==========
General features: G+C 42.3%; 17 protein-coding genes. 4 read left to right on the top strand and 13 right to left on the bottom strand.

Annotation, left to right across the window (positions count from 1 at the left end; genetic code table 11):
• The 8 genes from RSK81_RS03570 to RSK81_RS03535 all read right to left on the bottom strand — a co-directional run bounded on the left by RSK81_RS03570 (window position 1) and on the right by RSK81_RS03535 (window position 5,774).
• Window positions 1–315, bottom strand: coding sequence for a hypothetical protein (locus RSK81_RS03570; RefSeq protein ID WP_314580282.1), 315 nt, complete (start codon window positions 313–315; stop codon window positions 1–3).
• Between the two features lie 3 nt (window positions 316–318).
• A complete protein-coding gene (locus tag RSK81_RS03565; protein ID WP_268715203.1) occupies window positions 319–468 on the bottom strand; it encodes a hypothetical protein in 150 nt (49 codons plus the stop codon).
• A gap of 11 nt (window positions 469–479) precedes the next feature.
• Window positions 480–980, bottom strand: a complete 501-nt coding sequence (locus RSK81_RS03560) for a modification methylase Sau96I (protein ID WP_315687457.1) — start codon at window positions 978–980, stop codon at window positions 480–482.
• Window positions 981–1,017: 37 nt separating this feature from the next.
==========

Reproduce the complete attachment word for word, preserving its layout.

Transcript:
General features: G+C 42.3%; 17 protein-coding genes. 4 read left to right on the top strand and 13 right to left on the bottom strand.

Annotation, left to right across the window (positions count from 1 at the left end; genetic code table 11):
• The 8 genes from RSK81_RS03570 to RSK81_RS03535 all read right to left on the bottom strand — a co-directional run bounded on the left by RSK81_RS03570 (window position 1) and on the right by RSK81_RS03535 (window position 5,774).
• Window positions 1–315, bottom strand: coding sequence for a hypothetical protein (locus RSK81_RS03570; RefSeq protein ID WP_314580282.1), 315 nt, complete (start codon window positions 313–315; stop codon window positions 1–3).
• Between the two features lie 3 nt (window positions 316–318).
• A complete protein-coding gene (locus tag RSK81_RS03565; protein ID WP_268715203.1) occupies window positions 319–468 on the bottom strand; it encodes a hypothetical protein in 150 nt (49 codons plus the stop codon).
• A gap of 11 nt (window positions 469–479) precedes the next feature.
• Window positions 480–980, bottom strand: a complete 501-nt coding sequence (locus RSK81_RS03560) for a modification methylase Sau96I (protein ID WP_315687457.1) — start codon at window positions 978–980, stop codon at window positions 480–482.
• Window positions 981–1,017: 37 nt separating this feature from the next.